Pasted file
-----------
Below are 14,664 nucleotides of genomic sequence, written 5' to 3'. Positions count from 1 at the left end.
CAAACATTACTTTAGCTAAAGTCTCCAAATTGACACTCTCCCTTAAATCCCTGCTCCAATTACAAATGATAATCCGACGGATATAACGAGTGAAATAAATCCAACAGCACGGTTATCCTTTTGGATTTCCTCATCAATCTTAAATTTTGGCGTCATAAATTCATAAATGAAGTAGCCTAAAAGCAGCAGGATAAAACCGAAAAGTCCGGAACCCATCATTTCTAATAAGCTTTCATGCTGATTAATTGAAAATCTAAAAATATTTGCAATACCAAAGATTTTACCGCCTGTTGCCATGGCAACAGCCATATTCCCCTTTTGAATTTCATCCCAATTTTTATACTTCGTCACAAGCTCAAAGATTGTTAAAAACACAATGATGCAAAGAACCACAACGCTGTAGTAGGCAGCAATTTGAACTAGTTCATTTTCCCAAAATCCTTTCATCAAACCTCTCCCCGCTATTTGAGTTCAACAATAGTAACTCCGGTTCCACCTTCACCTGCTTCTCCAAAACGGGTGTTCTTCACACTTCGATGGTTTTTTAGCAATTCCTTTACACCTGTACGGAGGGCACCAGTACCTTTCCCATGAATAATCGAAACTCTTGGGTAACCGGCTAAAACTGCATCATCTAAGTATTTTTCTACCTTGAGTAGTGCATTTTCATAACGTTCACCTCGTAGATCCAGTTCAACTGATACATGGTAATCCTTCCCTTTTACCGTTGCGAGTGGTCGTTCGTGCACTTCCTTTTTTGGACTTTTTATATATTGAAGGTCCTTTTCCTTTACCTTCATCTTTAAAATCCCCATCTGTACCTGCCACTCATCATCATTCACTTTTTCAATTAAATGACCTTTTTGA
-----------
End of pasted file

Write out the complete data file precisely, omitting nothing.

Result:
Below are 14,664 nucleotides of genomic sequence, written 5' to 3'. Positions count from 1 at the left end.
CAAACATTACTTTAGCTAAAGTCTCCAAATTGACACTCTCCCTTAAATCCCTGCTCCAATTACAAATGATAATCCGACGGATATAACGAGTGAAATAAATCCAACAGCACGGTTATCCTTTTGGATTTCCTCATCAATCTTAAATTTTGGCGTCATAAATTCATAAATGAAGTAGCCTAAAAGCAGCAGGATAAAACCGAAAAGTCCGGAACCCATCATTTCTAATAAGCTTTCATGCTGATTAATTGAAAATCTAAAAATATTTGCAATACCAAAGATTTTACCGCCTGTTGCCATGGCAACAGCCATATTCCCCTTTTGAATTTCATCCCAATTTTTATACTTCGTCACAAGCTCAAAGATTGTTAAAAACACAATGATGCAAAGAACCACAACGCTGTAGTAGGCAGCAATTTGAACTAGTTCATTTTCCCAAAATCCTTTCATCAAACCTCTCCCCGCTATTTGAGTTCAACAATAGTAACTCCGGTTCCACCTTCACCTGCTTCTCCAAAACGGGTGTTCTTCACACTTCGATGGTTTTTTAGCAATTCCTTTACACCTGTACGGAGGGCACCAGTACCTTTCCCATGAATAATCGAAACTCTTGGGTAACCGGCTAAAACTGCATCATCTAAGTATTTTTCTACCTTGAGTAGTGCATTTTCATAACGTTCACCTCGTAGATCCAGTTCAACTGATACATGGTAATCCTTCCCTTTTACCGTTGCGAGTGGTCGTTCGTGCACTTCCTTTTTTGGACTTTTTATATATTGAAGGTCCTTTTCCTTTACCTTCATCTTTAAAATCCCCATCTGTACCTGCCACTCATCATCATTCACTTTTTCAATTAAATGACCTTTTTGA